Childhood obesity is the most common chronic medical condition impacting about 12.7 million youth in our country. Pediatrician Jennifer Groos, MD, UnityPoint Health, says about one-third of the kids who walk through the doors at her clinic are overweight or obese. A child’s growth can put them at risk for diabetes, heart disease, kidney and liver problems. But, there are simple things your families can do to prevent these diseases.
What Causes Childhood Obesity?
“It really is a complex condition. It’s so important to stress that blame can’t only be placed on the individual,” Dr. Groos says.
Here are some factors that play a role in a child’s weight:
- Socioeconomic factors (education, income, occupation)
- Environmental contributors (school environment, community environment)
- Community assets (availability of gyms, bike paths, playgrounds)
- Family & cultural traditions
- Individual choice
What’s the Difference Between Overweight & Obese?
“Overweight” and “obese” are both medical classifications based on the body mass index (BMI) measurement. Overweight classification is given if the BMI falls between the 85th and 94.5th percentile on the growth chart and obesity is determined if the BMI is over the 95th percentile.
“In children, BMI changes with age, so doctors use growth charts and percentile to determine a classification,” Dr. Groos says.
When Should I Be Concerned about My Child’s Weight?
Dr. Groos says there is growing evidence that the foundation of a person’s health begins during a mother’s pregnancy and a child’s first five years.
“Pregnancy is a critical period when the mother’s health and habits, including rate of weight gain, diet quality and level of activity, affect the developing baby,” Dr. Groos says.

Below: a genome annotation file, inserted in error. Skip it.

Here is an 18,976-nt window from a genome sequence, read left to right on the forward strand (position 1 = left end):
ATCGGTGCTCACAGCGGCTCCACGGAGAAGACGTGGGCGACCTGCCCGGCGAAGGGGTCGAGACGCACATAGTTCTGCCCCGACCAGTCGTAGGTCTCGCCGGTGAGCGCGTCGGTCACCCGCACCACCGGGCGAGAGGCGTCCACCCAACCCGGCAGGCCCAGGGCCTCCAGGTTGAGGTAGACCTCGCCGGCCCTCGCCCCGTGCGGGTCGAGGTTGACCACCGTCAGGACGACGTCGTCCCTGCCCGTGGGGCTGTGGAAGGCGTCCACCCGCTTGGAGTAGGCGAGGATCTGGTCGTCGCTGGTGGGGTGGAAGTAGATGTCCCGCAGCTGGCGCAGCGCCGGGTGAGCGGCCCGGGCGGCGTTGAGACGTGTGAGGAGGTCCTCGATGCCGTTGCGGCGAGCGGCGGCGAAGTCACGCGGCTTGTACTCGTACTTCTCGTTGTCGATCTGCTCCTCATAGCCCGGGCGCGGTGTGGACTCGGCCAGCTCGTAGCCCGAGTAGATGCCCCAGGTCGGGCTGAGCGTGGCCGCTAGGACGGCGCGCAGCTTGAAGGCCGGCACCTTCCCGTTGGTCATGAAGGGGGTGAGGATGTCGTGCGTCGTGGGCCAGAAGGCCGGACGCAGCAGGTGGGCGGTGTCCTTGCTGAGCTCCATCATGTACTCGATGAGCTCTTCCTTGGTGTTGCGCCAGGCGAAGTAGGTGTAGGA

During early years, Dr. Groos says young children develop an understanding of hunger and being full, establish food preference, build motor skills and capacities and establish sleep, activity and snacking patterns.
How Do I Teach & Practice Healthy Habits in My Home?
Think about living 5-2-1-0 in order to create a healthy environment for children.
- 5 or more fruits and vegetables daily
- 2 hours or less of recreational screen time
- 1 hour or more of activity
- 0 sugary drinks and more water
“This campaign really focuses on surrounding kids in an environment that makes the healthiest choice the easiest choice,” Dr. Groos says.
The goal of 5-2-1-0 is to change the focus away from weight and really think about a child’s long-term health by concentrating on healthy habits. Dr. Groos also identifies that focusing on healthy living isn’t just a priority for kids.
“It important to make sure everyone in the family is making changes to improve their health, and it’s not just the child alone who has to not eat the cookies that are in the cupboard. Rather, why is the cookie even there in the first place, since no one in the family should be eating it,” Dr. Groos says.
What If I’m Living 5-2-1-0 and My Child is Still an Unhealthy Weight?
Dr. Groos says talk to your health care provider and don’t get discouraged. She also points out that obesity is a complicated condition and many factors determine where a person falls on the growth chart. Providers can help families look at other things that might be contributing to their child’s unhealthy weight, like sleep, portion size, types of foods consumed and type and intensity of exercise. All of the healthy habits these children are developing will decrease their risk of associated health conditions even if you’re not yet seeing changes on the growth chart.
“It’s more the current status of the parents that’s more predictive of a child’s likelihood of being affected by overweight or obesity. Your child’s doctor is mostly concerned with the current environment the child is growing up in,” Dr. Groos says.
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